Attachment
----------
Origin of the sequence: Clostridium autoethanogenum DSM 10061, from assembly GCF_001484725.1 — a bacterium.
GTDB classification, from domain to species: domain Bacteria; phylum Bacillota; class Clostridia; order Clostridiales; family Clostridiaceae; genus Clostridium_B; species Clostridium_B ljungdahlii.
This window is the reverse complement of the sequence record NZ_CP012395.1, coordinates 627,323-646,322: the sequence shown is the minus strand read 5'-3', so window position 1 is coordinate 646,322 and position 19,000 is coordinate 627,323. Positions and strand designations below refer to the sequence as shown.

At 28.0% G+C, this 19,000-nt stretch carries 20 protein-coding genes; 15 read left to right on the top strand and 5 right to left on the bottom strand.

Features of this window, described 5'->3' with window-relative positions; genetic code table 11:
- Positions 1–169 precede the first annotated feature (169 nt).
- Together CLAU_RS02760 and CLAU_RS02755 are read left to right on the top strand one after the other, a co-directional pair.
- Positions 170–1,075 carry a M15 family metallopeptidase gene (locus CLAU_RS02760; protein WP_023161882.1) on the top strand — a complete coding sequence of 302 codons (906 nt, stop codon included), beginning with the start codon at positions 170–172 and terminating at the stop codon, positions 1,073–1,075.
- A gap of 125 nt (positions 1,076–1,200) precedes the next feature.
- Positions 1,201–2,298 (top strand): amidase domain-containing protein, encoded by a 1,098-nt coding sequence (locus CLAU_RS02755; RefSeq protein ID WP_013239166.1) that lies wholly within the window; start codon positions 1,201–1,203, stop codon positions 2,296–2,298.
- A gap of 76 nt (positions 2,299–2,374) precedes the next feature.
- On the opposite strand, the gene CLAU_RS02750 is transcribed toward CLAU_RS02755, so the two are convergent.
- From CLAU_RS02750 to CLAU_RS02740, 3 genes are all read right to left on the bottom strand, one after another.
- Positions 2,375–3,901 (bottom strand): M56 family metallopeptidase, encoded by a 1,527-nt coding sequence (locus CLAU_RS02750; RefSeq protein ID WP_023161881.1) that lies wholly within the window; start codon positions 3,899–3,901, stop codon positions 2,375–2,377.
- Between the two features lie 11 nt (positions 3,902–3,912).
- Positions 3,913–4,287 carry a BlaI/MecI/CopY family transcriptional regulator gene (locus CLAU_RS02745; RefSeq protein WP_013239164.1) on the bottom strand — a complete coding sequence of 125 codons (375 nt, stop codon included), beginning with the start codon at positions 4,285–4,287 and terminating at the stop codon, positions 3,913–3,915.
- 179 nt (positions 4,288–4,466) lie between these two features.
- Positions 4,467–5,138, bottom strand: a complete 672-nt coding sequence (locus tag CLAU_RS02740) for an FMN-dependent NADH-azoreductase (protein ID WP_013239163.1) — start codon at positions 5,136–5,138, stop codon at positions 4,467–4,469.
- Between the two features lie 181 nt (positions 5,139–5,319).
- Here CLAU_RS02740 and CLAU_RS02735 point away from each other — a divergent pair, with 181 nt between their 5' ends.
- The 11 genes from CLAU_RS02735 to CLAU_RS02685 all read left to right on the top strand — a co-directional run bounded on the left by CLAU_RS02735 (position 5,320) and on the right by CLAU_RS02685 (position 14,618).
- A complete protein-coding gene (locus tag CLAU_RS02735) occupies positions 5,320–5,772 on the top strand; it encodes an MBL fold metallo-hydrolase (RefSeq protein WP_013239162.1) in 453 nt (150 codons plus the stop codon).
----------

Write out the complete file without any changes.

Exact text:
Origin of the sequence: Clostridium autoethanogenum DSM 10061, from assembly GCF_001484725.1 — a bacterium.
GTDB classification, from domain to species: domain Bacteria; phylum Bacillota; class Clostridia; order Clostridiales; family Clostridiaceae; genus Clostridium_B; species Clostridium_B ljungdahlii.
This window is the reverse complement of the sequence record NZ_CP012395.1, coordinates 627,323-646,322: the sequence shown is the minus strand read 5'-3', so window position 1 is coordinate 646,322 and position 19,000 is coordinate 627,323. Positions and strand designations below refer to the sequence as shown.

At 28.0% G+C, this 19,000-nt stretch carries 20 protein-coding genes; 15 read left to right on the top strand and 5 right to left on the bottom strand.

Features of this window, described 5'->3' with window-relative positions; genetic code table 11:
- Positions 1–169 precede the first annotated feature (169 nt).
- Together CLAU_RS02760 and CLAU_RS02755 are read left to right on the top strand one after the other, a co-directional pair.
- Positions 170–1,075 carry a M15 family metallopeptidase gene (locus CLAU_RS02760; protein WP_023161882.1) on the top strand — a complete coding sequence of 302 codons (906 nt, stop codon included), beginning with the start codon at positions 170–172 and terminating at the stop codon, positions 1,073–1,075.
- A gap of 125 nt (positions 1,076–1,200) precedes the next feature.
- Positions 1,201–2,298 (top strand): amidase domain-containing protein, encoded by a 1,098-nt coding sequence (locus CLAU_RS02755; RefSeq protein ID WP_013239166.1) that lies wholly within the window; start codon positions 1,201–1,203, stop codon positions 2,296–2,298.
- A gap of 76 nt (positions 2,299–2,374) precedes the next feature.
- On the opposite strand, the gene CLAU_RS02750 is transcribed toward CLAU_RS02755, so the two are convergent.
- From CLAU_RS02750 to CLAU_RS02740, 3 genes are all read right to left on the bottom strand, one after another.
- Positions 2,375–3,901 (bottom strand): M56 family metallopeptidase, encoded by a 1,527-nt coding sequence (locus CLAU_RS02750; RefSeq protein ID WP_023161881.1) that lies wholly within the window; start codon positions 3,899–3,901, stop codon positions 2,375–2,377.
- Between the two features lie 11 nt (positions 3,902–3,912).
- Positions 3,913–4,287 carry a BlaI/MecI/CopY family transcriptional regulator gene (locus CLAU_RS02745; RefSeq protein WP_013239164.1) on the bottom strand — a complete coding sequence of 125 codons (375 nt, stop codon included), beginning with the start codon at positions 4,285–4,287 and terminating at the stop codon, positions 3,913–3,915.
- 179 nt (positions 4,288–4,466) lie between these two features.
- Positions 4,467–5,138, bottom strand: a complete 672-nt coding sequence (locus tag CLAU_RS02740) for an FMN-dependent NADH-azoreductase (protein ID WP_013239163.1) — start codon at positions 5,136–5,138, stop codon at positions 4,467–4,469.
- Between the two features lie 181 nt (positions 5,139–5,319).
- Here CLAU_RS02740 and CLAU_RS02735 point away from each other — a divergent pair, with 181 nt between their 5' ends.
- The 11 genes from CLAU_RS02735 to CLAU_RS02685 all read left to right on the top strand — a co-directional run bounded on the left by CLAU_RS02735 (position 5,320) and on the right by CLAU_RS02685 (position 14,618).
- A complete protein-coding gene (locus tag CLAU_RS02735) occupies positions 5,320–5,772 on the top strand; it encodes an MBL fold metallo-hydrolase (RefSeq protein WP_013239162.1) in 453 nt (150 codons plus the stop codon).